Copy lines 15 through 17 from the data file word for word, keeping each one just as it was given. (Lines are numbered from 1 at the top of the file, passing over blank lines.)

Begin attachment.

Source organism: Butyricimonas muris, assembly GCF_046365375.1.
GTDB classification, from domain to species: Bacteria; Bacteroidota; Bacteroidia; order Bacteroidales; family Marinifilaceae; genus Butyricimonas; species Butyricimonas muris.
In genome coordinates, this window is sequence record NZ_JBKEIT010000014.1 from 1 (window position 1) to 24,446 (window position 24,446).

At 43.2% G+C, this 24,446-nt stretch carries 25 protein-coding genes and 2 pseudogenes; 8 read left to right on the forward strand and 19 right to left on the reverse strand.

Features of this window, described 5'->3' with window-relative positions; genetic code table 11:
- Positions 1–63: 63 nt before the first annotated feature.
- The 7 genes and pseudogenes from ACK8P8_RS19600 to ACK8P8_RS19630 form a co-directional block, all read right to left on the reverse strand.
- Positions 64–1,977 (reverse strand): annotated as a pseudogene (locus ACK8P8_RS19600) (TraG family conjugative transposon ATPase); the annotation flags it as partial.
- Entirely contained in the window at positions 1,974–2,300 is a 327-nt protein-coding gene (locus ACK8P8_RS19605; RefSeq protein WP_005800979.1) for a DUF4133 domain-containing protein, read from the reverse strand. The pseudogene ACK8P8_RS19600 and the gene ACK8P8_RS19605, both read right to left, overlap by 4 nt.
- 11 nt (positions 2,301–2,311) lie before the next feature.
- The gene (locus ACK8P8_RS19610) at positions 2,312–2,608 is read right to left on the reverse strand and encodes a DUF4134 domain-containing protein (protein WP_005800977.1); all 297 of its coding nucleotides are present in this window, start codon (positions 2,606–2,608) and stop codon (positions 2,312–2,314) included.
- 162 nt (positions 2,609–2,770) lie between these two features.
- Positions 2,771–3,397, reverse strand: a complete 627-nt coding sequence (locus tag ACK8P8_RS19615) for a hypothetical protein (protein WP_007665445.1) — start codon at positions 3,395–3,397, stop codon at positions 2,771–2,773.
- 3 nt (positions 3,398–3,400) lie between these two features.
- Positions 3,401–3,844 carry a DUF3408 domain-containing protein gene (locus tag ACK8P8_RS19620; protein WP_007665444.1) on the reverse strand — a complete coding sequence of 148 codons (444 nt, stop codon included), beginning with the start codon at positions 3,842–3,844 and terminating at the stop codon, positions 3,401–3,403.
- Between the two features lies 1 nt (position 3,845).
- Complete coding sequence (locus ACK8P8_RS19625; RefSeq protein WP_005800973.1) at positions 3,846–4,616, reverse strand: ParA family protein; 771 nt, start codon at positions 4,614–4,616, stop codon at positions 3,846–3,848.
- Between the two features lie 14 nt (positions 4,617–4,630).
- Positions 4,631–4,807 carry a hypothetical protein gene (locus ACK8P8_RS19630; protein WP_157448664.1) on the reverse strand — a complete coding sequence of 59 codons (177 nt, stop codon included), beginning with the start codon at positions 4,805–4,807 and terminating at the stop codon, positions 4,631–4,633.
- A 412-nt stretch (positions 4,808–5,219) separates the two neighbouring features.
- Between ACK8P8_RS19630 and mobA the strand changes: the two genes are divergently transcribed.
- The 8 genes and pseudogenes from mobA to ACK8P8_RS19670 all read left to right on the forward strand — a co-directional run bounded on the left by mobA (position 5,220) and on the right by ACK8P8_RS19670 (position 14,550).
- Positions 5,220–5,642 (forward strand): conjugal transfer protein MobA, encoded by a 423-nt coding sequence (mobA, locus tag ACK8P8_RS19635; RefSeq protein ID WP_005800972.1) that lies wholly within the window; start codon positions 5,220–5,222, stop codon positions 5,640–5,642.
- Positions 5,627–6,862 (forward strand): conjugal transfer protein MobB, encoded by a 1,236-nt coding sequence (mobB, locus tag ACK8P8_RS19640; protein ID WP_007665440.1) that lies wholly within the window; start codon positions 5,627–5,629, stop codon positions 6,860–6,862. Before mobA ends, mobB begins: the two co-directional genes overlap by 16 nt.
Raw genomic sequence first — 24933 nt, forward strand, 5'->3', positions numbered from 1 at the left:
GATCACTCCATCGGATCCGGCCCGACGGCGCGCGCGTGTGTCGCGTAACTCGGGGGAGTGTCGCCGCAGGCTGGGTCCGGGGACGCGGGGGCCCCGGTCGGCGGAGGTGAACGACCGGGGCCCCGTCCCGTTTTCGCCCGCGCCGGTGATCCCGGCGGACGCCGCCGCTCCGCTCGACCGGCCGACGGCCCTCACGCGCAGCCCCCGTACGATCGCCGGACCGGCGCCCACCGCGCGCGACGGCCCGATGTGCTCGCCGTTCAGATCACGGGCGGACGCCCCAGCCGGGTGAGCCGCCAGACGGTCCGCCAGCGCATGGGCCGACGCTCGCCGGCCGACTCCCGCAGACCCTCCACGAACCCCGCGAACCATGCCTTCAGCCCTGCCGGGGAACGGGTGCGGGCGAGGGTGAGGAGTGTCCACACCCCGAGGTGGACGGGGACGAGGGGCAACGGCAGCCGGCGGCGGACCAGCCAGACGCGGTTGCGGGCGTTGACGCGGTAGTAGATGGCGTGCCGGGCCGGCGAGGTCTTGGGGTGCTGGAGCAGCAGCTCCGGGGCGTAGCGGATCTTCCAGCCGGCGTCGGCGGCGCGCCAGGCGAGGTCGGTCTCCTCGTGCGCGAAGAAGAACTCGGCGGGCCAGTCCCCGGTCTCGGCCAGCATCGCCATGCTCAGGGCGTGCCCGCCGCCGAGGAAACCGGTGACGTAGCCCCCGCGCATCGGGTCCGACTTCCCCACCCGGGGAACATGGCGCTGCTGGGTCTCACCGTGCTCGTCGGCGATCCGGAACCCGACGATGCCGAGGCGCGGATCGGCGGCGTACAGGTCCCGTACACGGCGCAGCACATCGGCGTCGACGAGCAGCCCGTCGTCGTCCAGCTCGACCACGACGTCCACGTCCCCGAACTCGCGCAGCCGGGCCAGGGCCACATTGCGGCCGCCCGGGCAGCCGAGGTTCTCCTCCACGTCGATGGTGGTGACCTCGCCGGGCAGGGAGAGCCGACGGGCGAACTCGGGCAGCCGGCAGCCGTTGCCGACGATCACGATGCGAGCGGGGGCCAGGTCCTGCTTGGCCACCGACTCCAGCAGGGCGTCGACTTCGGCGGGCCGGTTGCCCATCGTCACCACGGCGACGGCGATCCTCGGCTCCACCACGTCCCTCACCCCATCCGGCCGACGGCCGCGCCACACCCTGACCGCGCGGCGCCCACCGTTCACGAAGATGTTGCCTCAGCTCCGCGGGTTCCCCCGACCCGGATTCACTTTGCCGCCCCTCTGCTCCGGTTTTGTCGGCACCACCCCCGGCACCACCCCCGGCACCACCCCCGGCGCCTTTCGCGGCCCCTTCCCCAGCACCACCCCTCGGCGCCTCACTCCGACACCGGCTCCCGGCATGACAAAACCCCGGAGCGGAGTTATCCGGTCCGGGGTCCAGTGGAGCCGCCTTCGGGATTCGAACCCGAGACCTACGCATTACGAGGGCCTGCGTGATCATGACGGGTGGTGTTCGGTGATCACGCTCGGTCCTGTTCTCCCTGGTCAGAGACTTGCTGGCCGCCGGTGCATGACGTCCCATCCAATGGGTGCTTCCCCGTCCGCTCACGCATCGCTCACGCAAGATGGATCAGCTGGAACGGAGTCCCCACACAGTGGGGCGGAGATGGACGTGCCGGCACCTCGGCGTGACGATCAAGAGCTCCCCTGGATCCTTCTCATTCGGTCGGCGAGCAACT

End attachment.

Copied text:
- Positions 3,401–3,844 carry a DUF3408 domain-containing protein gene (locus tag ACK8P8_RS19620; protein WP_007665444.1) on the reverse strand — a complete coding sequence of 148 codons (444 nt, stop codon included), beginning with the start codon at positions 3,842–3,844 and terminating at the stop codon, positions 3,401–3,403.
- Between the two features lies 1 nt (position 3,845).
- Complete coding sequence (locus ACK8P8_RS19625; RefSeq protein WP_005800973.1) at positions 3,846–4,616, reverse strand: ParA family protein; 771 nt, start codon at positions 4,614–4,616, stop codon at positions 3,846–3,848.